The French statement came as European allies struggled to understand and confront questions at home about what their own intelligence agencies were up to, even as they continued to demand explanations from the Obama administration.
As the NSA spying controversy widened, a U.N. spokesman said U.S. authorities have “given assurances that United Nations communications are not and will not be monitored.” Spokesman Martin Nesirky made no reference to reports of past interception programs.
Meanwhile, a senior German official said his government may feel compelled to take harsh measures against the United States, an ally, after revelations that the NSA tapped the cellphone of Chancellor Angela Merkel for years.
“If it should prove true that the NSA listened in on the chancellor, we may as a measure expel diplomats,” German Interior Minister Hans-Peter Friedrich said in an interview with the Rheinische Post newspaper.
On Wednesday, Merkel’s national security adviser and her intelligence chief met in Washington with top administration officials, including national security adviser Susan E. Rice; Lisa Monaco, President Obama’s chief counterterrorism adviser; and Director of National Intelligence James R. Clapper Jr.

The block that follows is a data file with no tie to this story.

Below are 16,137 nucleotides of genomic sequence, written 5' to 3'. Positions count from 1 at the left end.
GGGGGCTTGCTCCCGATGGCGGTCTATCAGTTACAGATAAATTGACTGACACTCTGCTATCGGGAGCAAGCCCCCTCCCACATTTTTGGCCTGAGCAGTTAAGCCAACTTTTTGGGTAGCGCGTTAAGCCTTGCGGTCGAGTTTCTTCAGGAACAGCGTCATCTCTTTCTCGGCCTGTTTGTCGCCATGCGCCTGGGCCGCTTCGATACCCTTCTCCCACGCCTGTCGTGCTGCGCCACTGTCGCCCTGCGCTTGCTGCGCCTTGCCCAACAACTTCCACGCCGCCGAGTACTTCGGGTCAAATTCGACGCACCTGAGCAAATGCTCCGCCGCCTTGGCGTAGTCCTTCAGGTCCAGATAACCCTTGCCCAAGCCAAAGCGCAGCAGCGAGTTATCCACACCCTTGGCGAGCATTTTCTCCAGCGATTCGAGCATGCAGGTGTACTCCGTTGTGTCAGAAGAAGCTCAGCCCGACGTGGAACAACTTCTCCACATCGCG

The White House characterized the talks as “an opportunity to hear from one another and jointly determine how the dialogue can best proceed in order to provide the necessary assurance and strengthen our cooperation.” The brief statement by National Security Council spokeswoman Caitlin M. Hayden said, “We don’t have any new announcements to make today, but look forward to continuing these discussions in the coming days and weeks.”
In Berlin, Merkel spokesman Steffen Seibert said the meeting would be quickly followed by a U.S. visit by the heads of Germany’s foreign and domestic intelligence agencies. Merkel and French President François Hollande have spearheaded an effort to develop a new code of intelligence conduct within the European Union, and Seibert said Germany wants a no-spying pact with the United States.
Other top German officials said U.S. lawmakers’ anger at some of the spying revelations was a positive sign that the United States may be close to a policy change.
“I am a little bit hopeful that there will be a continuing, open discussion in the United States,” Justice Minister Sabine Leutheusser-Schnarrenberger said in an interview. “I hope that there will be a very engaged debate about privacy on the one side and security on the other.”